“We try to keep it as relaxed and simple as we can – we just use an electric fence for the collecting yard and no longer need a backing gate,” says Mr Foot. He delivers the milk in a borrowed tanker direct to the dairy, although this year they plan to use a bigger tanker, which will be collected by the dairy.
The cows are kept out 350 days a year, grazing stubble turnips, silage and straw over the winter, and are housed to calve in early spring. “There are lots of arable farms around here so we buy their straw and they plant stubble turnips for us to graze, so we don’t have to touch our grazing platform,” he adds. “It also means we can drain down the water pipes at home over the winter.”
The herd is milked once a day, and peaked at 6,500 litres last year. The team is aiming for a much higher peak this year, now that the herd and system has settled into place. The cows are inseminated or put to the bull for 12 weeks, and fertility is excellent, with only 9% empty last year.
“We’re ultimately aiming for 5% empty at nine weeks – if you take the pressure off the cows they will perform for you,” says Mr Grigg. All the routine management such as artificial insemination is carried out in the parlour, with Kamars used to identify bulling cows while heifers run with the bulls.
By having as low a replacement rate as possible, the partners are aiming to sell surplus stock to repay debt. “Cash is a key driver – it cost £300 per cow place to set up and we put everything we had into this,” says Mr Grigg. “As young farmers, sourcing finance has been a challenge – and it’s important to get a bank manager on your side who really understands your system.
Return on investment
“We’re aiming for a return on investment of 10-15%. And we’ve grown very quickly so now we’re consolidating. Budgeting for a negative cashflow in the first two years and living through it are two different things. It is a risk, but if we had to walk away today we could sell everything and cover our costs,” he adds.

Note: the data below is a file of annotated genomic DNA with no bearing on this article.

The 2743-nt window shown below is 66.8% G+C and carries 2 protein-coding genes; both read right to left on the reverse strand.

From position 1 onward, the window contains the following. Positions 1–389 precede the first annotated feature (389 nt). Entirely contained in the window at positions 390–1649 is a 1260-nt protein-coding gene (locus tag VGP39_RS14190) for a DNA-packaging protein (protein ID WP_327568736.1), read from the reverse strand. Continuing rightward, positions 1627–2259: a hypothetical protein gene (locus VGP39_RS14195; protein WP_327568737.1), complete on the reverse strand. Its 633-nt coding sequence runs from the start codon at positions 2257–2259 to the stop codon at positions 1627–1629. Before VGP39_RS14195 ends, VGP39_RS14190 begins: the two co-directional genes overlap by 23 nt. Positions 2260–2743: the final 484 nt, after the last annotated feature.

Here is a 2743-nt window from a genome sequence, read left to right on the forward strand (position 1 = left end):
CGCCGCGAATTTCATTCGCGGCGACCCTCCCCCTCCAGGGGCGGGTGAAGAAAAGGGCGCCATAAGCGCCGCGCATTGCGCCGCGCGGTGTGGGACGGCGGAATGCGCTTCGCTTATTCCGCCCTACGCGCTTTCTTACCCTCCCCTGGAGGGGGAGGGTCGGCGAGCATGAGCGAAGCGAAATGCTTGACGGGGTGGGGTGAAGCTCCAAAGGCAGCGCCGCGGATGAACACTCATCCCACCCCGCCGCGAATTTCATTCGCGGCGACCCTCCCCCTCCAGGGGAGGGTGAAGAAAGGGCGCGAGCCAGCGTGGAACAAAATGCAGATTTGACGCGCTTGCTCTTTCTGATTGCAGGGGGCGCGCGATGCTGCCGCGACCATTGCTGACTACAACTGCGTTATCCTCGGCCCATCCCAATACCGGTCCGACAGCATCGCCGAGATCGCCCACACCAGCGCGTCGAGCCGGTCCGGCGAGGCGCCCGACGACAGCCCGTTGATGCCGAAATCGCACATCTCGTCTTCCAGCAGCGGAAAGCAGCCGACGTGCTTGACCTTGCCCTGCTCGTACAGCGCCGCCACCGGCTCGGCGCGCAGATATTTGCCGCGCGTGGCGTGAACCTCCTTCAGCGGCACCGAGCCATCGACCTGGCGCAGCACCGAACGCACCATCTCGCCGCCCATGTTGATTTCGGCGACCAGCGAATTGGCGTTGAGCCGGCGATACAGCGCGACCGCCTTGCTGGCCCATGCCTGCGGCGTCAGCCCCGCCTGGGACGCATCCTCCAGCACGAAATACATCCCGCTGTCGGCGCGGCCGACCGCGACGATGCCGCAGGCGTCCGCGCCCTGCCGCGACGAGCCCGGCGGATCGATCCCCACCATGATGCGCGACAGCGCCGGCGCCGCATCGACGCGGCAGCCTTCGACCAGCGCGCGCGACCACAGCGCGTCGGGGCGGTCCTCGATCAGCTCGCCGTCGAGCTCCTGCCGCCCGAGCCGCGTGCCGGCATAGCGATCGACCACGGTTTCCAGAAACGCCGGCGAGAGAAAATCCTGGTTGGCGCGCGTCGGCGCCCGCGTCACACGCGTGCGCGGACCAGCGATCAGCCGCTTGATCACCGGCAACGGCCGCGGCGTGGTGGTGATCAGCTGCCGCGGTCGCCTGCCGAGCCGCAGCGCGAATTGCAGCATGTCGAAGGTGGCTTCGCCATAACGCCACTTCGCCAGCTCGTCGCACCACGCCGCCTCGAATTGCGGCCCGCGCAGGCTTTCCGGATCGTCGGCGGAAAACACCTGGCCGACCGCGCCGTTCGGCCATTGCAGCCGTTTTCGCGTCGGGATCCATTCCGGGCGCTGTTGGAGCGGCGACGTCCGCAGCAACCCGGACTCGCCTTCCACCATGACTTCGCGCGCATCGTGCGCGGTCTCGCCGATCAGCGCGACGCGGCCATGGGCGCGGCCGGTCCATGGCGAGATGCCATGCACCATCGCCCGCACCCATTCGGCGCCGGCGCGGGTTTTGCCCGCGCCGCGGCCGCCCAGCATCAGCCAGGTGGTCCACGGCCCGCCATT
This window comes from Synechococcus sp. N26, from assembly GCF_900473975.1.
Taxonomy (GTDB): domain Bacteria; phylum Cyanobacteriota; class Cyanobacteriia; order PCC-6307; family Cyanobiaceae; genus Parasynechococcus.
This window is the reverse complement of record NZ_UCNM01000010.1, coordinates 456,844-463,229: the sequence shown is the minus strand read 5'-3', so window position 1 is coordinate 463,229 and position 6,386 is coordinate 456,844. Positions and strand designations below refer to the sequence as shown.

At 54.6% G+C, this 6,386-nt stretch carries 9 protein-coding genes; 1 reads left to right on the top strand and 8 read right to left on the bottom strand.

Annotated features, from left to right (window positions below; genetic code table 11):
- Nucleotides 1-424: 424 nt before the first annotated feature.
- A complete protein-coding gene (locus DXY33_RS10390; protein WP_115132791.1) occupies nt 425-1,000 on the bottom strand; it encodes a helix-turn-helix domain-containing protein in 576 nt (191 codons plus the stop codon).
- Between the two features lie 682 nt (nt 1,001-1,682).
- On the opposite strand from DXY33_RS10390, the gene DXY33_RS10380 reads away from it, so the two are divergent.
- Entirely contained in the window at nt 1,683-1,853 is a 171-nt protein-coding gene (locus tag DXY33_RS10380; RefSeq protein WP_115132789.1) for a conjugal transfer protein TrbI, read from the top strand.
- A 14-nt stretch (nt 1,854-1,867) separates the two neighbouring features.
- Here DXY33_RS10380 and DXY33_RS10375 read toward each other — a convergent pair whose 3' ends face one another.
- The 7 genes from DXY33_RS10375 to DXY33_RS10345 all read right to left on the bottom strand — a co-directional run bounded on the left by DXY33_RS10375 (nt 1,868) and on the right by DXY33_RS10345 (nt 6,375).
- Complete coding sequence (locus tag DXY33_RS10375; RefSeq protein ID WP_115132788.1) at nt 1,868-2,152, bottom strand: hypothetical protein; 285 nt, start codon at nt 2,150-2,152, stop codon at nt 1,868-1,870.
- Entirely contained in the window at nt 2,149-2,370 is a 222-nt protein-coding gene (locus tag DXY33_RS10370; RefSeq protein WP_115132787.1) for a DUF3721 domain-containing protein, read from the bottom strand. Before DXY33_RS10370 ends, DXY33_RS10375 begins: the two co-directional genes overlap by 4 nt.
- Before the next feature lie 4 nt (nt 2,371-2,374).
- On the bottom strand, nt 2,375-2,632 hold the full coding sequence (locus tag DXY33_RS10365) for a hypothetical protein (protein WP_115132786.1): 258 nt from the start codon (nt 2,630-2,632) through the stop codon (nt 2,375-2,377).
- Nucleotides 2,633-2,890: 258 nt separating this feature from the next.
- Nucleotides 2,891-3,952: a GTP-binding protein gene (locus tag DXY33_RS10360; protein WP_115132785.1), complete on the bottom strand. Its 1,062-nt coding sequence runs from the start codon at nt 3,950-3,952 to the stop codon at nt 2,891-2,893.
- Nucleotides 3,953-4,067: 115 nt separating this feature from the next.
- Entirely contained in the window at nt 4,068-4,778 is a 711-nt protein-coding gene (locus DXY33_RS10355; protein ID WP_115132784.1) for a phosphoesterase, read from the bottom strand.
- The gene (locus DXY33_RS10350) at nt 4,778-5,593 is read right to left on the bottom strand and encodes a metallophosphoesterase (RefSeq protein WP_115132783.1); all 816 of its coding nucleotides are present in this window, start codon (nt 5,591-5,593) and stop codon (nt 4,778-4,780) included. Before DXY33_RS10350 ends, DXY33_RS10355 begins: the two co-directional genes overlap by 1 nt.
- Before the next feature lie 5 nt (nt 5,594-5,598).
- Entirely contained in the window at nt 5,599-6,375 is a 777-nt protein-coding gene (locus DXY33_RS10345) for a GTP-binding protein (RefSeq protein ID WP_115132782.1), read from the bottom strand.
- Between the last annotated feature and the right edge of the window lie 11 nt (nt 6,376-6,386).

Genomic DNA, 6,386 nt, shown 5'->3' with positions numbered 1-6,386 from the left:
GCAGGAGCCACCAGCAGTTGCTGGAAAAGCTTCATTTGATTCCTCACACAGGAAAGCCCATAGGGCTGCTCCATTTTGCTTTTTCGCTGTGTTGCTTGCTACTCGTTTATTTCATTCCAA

It hasn’t been easy. In October 2011, after the first stock arrived on the farm, 90 cows aborted and 10 died as result of red water disease – a tick-borne condition that also led to salmonella problems due to the cows’ compromised immune systems. “Instead of milking 580 we had 460 cows – it cost us £100,000 and was just heartbreaking,” adds Mr Grigg.
However, by budgeting carefully, with a forecast yield of 2,400 litres and milk price of 29p/litre, the pair still managed to come out on top, with an actual yield of 2,600 litres and milk price of 32p/litre.
Spotting lameness also proved difficult, because the cows do not have to walk to be milked. “We’re on flinty ground and it got quite bad before we noticed it – so now we foot-trim and foot-bath frequently to keep on top of it,” says Mr Foot.
Milk for cheese
All the milk goes to Ford Farm dairy for cheese production, with an average of 5.4% butterfat and 3.7% protein. Bull calves are taken to slaughter at 10 days old due to TB restrictions, and the team will be rearing 300-350 heifers this year.
“We rotate the grazing, so even in the wet summer it didn’t get too poached,” says Mr Grigg. “We’ve reseeded some more fields, and hopefully now the heifers will be resistant to red water.”
By spending less time delivering milk, and moving the parlours more efficiently, it may be possible to move from once to twice a day milking. The plan is to milk 750 cows for the next three years at least, but the team now has three milking bails, so it would be possible to increase to 900, says Mr Grigg.
“But there are so many options available that it’s very exciting. This isn’t the only way forward – the beauty of dairy farming is that there are so many ways to do it.”
- Joint venture milk production – 750 cows
- Began in 2009, buying empty cows and taking grazing
- Five year FBT from 2011 on 360ha in Dorset
- Aim is to build capital value alongside cash flow
- Hiring mobile milking bails and buying old machinery cut establishment and production costs
- Aims for 10-15% return on investment and to milk at least 750 cows a year for next three years
- Low replacement rate (11% and falling) allows maximum income from stock sales
- Robust formal partnership agreement includes exit strategies
- Complementary skills are important